Punching above your weight (reflections on impostor syndrome)

I recently completed a dissertation at masters level. I recently made an art and music, film odyssey that has received great feedback from nearly everyone who’s seen it.

Interestingly both of these projects dealt with a lot personal experience loop of impostor syndrome: the feeling of never being good enough, whatever one has achieved isn’t through faculties one possesses, but through some one off.

As much as these projects dealt with many skeletons in the closet, the one they most had to come to terms with was the one holding my body up. Maybe I was wanting their audience to accept that I was an artist and writer by fluke, and would they let me crawl back into the shadows. Or maybe it would force me to look at myself and accept that the things I’ve done are good because I am good enough.

Now, as the feeling of being inferior slowly seeps back in (as I knew it would), I can’t crawl into the shadows, because there’s nowhere to hide, I have to face my reflection.

I tell myself that once I get a better job, and my clothes look tidier and I can pay to go to a gym, or once I find a way of living independently, and I can write and create in my own space, I will feel better about myself.

But at some point I have internalised a feeling that I’m not really as good as other people. Whatever I achieve it’s because I’m obsessive and driven, and this can momentarily compensate for my inferiority.

I was a poor performer at school. I much preferred day-dreaming about anything that wasn’t in relation to the present, always revolving around a happy ending. Once the happy ending came, I’d no longer have to prove myself in competitive world where I wasn’t good enough, I could sit back and some unidentifiable other would accept my inferior but ‘good’ self.

As I began to develop my own skills, I carried this sense that any recognition I had achieved was because I’ve been punching above my weight. You see, I was never ‘cultured’ enough growing up — never snook out at night to gigs, never wore cool clothes, never smoked weed listening to singer-songwriters — I was just a kid in an Umbro sweater, waiting to self-realise in adulthood.

I told myself,I was merely pulling out all the stops to gain things others could do with far less effort. And it’s factually true that I am far far from being a great, technically gifted artist; sometimes I can’t play a single chord on a guitar, and sometimes it takes me a week to read a page in a book.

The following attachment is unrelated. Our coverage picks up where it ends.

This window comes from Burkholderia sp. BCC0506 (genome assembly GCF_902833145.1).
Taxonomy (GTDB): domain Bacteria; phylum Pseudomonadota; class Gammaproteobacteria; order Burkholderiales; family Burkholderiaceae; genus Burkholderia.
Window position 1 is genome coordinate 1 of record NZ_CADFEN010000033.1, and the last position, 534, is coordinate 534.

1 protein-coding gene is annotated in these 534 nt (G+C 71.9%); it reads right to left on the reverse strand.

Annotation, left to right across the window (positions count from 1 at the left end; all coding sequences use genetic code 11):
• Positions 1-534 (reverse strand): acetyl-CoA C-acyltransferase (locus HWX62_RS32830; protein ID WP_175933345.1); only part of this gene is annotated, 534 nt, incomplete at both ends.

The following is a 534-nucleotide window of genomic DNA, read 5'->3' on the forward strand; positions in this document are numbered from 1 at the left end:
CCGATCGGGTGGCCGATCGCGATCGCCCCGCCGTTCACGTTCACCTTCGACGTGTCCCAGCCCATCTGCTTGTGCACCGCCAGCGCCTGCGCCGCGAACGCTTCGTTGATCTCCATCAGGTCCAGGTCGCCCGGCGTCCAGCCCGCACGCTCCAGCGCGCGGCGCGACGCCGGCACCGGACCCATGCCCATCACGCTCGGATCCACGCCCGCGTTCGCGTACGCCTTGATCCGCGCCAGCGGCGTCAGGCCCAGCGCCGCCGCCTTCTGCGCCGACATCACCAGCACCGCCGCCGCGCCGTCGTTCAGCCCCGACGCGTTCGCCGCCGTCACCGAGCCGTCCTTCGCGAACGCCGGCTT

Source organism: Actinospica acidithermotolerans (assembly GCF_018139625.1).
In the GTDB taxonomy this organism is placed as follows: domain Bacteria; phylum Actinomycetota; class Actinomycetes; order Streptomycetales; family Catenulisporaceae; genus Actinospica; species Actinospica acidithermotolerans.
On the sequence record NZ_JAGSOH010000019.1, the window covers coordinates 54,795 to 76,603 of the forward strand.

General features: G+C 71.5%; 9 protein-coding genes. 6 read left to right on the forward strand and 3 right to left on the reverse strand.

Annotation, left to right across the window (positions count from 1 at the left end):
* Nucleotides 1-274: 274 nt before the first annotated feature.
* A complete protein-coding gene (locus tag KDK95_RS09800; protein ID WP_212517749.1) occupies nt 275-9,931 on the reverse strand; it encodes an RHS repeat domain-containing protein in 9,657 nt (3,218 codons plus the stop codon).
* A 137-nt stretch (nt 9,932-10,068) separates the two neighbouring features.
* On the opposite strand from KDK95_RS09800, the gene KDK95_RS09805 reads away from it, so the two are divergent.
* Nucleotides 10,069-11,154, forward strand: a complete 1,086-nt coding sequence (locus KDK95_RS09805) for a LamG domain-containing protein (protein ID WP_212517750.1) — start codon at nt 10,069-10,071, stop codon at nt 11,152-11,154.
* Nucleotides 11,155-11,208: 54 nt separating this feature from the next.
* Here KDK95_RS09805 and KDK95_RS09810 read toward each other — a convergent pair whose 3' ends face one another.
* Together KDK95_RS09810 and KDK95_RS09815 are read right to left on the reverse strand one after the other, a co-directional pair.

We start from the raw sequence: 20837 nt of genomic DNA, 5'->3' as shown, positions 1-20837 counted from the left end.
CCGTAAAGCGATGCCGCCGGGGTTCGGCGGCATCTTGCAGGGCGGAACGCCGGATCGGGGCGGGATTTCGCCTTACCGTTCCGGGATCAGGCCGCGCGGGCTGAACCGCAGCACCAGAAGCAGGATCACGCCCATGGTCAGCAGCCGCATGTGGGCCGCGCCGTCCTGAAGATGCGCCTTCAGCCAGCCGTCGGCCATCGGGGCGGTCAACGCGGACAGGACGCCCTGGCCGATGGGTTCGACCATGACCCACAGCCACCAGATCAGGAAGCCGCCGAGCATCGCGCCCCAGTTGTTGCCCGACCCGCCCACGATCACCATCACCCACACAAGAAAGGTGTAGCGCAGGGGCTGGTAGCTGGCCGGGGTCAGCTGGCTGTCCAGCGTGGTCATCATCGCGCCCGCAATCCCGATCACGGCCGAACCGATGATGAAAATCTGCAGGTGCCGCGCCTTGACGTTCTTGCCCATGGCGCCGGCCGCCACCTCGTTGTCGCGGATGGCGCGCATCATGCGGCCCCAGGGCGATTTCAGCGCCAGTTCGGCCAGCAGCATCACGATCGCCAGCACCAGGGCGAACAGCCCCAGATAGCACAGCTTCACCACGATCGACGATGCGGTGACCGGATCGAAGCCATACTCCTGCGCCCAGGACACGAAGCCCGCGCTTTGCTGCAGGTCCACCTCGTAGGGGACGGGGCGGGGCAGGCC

Yet I’ve made art, music, writing, and now film, that people say are really good. But even now I’m never able to shift the feeling that once I stop it becomes clear I was just punching above my weight.

The closest things that have come to describe this feeling are Mark Fisher’s essay Good For Nothing, and David Smail’s The Origins of unhappiness. From a class-based perspective they look at how power is imbued into us from birth onwards, and how such affirming nurturing develops our confidence to achieve in life, whilst those who are from lower class upbringings always feel they can’t achieve, or an utter fraud if they do.

Although I can’t help but agree, as I look at the current bumbling, self-important, privately educated people currently governing this country, I think it’s unlikely there was much class-based difference between those I felt in unwanted competition with as a young child. Additionally, although this competitive culture certainly has political implications, I have already spent a long time making the mistake of using these books and essays as proof of my predicament rather than as motivation to accept myself. What I mean is that whilst I accept all this to be true, and we should be rightly angry, only I can stop myself feeling like an imposter.

I now accept this. But my word, it’s not easy trying to rectify this issue.

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